Marketers like digital, but not print. Why? And what to do about it?

Print is dead. And digital is heaven. That’s the message you often hear from marketing gurus. And maybe that’s what they firmly believe. But reality is different. And print must be enhanced to be part of the digital age.


Most of the time when you see studies about marketing and the use of different communication channels, only digital channels are compared. The number of studies that also include print, is limited. But those do show one really important fact: consumers trust print more than digital.


And it’s not only trust. Did you know there is a type of marketing material with a 92% ‘opening rate’? And it’s not only opened, it’s also actively used! It’s the good old ‘door drop’ publicity folder. Even 65% of the people that opted out, via a ‘no publicity’ sticker on their mailbox, do read these folders. E.g. when they visit friends and family. And these folders are actionable: many people use them for their shopping lists, 60% according to recent studies.


So what is the problem with print? Why don’t marketers like it? Because you can’t track it. Or at least, that’s what marketing gurus keep telling us. But it isn’t true. You can track print. And it’s not even that difficult, you just have to be a bit creative. I’ve recently demonstrated how you can get ‘print’ in Google Analytics.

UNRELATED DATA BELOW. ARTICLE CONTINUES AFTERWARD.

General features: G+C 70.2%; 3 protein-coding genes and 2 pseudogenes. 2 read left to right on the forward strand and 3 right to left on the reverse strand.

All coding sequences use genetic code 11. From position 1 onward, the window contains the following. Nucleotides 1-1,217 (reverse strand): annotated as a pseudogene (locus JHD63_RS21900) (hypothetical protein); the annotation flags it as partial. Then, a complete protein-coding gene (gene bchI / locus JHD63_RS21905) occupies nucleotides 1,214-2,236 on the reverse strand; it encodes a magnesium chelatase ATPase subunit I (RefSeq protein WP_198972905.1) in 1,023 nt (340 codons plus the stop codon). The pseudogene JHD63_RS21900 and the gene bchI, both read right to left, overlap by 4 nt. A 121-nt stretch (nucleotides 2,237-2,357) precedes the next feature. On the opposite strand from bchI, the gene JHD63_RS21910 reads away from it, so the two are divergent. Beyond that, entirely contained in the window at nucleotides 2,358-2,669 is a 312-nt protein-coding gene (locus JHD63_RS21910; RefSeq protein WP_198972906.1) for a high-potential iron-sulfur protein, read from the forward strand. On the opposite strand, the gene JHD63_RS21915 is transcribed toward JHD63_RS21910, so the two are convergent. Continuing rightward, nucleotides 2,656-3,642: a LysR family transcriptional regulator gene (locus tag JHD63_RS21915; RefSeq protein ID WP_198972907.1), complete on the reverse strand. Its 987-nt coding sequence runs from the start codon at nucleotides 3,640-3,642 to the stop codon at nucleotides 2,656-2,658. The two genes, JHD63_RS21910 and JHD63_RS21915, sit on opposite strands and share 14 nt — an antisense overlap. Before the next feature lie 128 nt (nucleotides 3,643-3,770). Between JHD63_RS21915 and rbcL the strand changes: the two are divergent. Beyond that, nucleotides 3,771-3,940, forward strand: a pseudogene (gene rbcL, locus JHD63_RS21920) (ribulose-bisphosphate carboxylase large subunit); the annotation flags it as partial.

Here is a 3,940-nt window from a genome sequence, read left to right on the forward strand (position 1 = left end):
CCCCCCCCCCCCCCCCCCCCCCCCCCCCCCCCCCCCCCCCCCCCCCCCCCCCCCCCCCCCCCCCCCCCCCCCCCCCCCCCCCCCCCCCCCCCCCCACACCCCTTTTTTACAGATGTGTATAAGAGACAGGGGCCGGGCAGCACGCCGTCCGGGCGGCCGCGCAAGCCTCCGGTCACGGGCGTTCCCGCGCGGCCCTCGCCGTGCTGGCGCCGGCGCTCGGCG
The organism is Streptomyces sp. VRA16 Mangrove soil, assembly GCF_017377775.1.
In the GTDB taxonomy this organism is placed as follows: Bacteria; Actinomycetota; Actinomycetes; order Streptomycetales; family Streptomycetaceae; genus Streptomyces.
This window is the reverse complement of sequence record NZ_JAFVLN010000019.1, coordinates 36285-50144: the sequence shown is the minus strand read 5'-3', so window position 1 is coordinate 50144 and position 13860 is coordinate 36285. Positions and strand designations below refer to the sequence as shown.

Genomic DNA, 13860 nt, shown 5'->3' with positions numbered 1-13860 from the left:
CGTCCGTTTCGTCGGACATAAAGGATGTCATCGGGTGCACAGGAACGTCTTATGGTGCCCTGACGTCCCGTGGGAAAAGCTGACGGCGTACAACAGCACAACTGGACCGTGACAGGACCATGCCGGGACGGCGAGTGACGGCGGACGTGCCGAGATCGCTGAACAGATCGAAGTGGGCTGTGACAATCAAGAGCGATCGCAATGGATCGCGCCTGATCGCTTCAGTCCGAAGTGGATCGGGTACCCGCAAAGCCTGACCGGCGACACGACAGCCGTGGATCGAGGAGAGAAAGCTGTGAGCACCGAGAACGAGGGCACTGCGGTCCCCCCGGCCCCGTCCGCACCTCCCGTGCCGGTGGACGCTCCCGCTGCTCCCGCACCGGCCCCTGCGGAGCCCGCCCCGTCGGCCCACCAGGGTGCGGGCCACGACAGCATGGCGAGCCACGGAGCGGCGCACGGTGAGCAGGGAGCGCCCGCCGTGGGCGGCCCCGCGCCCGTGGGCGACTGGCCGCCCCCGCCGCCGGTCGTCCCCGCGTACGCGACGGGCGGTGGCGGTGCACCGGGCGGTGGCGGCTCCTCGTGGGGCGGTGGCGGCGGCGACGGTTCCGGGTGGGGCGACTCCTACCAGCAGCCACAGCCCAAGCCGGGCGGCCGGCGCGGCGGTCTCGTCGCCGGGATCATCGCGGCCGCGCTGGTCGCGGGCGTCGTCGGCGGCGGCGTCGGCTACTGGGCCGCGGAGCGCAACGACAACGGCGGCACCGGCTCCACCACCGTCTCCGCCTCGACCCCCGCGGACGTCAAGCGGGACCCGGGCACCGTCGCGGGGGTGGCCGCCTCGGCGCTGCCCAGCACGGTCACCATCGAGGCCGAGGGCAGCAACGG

And that’s what we need to do: make print traceable. So it will be an integral part of e.g. marketing campaigns, in the communication strategy. And with digital print, personalization and traceability will be at the same level as with digital channels. But enhanced with that one extra ingredient: trust.


If you would like to find out more then check out Eddy Hagen


For full articles on all of the above go to these links :


Reality check on digital advertising vs print: trust and influence are much lower with digital:

Opening rate :

Print in analytics:






Eddy Hagen has been roaming the printing industry since 1988. As the longtime trendwatcher and general manager for an innovation center for the printing industry, he has observed, analyzed, documented and commented the significant changes in this industry from a front row seat.


His experience, insights and visionary forecast have turned him into a coveted author of industry analysis articles, which have been published globally in renowned trade magazines. He has also delivered numerous presentations on a variety of print related topics at both public events, like conferences, and in high level company trainings, in Europe and in the USA.


Eddy Hagen currently works as an independent industry and market consultant and analyst, sharing his observations and insights on his blog.